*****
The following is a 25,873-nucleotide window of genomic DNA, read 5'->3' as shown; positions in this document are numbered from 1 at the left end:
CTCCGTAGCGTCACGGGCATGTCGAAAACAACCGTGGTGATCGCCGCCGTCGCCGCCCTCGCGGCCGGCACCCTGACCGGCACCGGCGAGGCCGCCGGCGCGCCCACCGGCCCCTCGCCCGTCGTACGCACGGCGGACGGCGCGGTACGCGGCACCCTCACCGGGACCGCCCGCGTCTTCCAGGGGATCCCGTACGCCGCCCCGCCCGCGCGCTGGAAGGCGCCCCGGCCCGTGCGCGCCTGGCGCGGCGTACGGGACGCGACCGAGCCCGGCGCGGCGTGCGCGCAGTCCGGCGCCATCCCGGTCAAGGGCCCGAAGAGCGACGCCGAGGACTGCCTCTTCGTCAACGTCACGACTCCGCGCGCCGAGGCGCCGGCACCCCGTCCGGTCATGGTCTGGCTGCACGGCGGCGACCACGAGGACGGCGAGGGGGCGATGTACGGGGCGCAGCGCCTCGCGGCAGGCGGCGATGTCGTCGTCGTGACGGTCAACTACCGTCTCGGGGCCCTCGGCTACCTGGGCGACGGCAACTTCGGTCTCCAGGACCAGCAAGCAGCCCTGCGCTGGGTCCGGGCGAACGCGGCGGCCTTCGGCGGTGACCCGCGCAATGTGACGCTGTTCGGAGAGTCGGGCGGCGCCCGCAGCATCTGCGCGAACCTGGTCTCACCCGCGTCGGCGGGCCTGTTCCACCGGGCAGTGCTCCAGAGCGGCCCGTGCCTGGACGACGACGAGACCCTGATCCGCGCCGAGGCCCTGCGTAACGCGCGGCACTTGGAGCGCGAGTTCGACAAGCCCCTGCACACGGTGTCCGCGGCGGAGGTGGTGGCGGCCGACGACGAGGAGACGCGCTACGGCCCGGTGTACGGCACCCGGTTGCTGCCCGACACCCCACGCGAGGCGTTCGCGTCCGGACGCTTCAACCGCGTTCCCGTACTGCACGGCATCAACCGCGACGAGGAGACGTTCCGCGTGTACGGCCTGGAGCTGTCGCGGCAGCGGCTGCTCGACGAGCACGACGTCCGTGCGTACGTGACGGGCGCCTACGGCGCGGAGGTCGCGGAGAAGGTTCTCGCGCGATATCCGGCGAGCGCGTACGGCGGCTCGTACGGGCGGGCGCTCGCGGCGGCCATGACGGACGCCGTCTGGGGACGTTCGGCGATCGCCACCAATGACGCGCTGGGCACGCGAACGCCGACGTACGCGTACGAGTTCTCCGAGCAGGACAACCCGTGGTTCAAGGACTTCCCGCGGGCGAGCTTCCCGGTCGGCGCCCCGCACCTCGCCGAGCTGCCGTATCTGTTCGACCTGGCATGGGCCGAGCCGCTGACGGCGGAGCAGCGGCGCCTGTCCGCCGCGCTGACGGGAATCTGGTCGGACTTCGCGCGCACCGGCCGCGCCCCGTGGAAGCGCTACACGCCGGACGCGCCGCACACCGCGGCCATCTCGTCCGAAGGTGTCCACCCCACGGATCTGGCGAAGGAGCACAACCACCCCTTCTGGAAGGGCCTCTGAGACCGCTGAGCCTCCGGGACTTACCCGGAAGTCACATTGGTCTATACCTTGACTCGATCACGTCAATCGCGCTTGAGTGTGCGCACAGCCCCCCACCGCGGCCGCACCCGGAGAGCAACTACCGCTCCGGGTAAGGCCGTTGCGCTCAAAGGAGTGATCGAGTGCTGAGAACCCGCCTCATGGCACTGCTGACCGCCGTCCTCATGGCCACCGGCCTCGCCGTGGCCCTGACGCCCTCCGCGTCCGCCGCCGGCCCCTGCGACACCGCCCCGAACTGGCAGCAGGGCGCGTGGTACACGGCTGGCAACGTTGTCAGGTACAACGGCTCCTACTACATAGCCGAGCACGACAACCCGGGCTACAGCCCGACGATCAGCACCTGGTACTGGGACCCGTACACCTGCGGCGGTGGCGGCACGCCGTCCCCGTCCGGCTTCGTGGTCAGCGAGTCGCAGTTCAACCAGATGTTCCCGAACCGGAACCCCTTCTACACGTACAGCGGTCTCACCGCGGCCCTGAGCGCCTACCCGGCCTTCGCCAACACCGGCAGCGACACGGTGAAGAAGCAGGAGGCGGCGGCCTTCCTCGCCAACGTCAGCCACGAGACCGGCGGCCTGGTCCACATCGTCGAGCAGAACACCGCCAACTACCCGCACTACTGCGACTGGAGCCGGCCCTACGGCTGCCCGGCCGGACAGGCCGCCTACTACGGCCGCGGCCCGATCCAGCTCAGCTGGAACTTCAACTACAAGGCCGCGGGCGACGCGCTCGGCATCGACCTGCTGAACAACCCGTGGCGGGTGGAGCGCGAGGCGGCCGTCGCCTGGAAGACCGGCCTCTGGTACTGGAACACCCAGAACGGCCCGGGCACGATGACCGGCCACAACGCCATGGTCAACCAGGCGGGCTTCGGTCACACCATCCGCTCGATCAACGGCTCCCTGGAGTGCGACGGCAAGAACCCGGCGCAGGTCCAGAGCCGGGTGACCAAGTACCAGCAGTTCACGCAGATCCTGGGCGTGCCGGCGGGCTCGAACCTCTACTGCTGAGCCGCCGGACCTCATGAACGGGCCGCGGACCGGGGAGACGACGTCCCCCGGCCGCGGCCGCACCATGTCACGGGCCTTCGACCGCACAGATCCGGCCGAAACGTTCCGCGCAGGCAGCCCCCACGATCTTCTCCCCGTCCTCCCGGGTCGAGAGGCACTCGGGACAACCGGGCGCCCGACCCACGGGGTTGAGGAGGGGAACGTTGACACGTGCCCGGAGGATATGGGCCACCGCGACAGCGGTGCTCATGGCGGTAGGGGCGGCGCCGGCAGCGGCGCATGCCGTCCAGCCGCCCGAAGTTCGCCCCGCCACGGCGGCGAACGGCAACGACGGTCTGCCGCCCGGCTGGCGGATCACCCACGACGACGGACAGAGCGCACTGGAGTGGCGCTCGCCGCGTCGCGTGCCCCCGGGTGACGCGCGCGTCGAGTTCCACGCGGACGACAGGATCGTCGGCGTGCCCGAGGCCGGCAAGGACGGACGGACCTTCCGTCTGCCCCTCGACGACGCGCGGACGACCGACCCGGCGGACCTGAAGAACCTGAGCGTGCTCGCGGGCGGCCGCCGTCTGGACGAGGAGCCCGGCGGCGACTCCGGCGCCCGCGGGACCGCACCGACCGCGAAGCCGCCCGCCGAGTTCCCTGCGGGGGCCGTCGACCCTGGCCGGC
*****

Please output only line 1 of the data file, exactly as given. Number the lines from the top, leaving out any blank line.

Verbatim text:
The following is a 25,873-nucleotide window of genomic DNA, read 5'->3' as shown; positions in this document are numbered from 1 at the left end: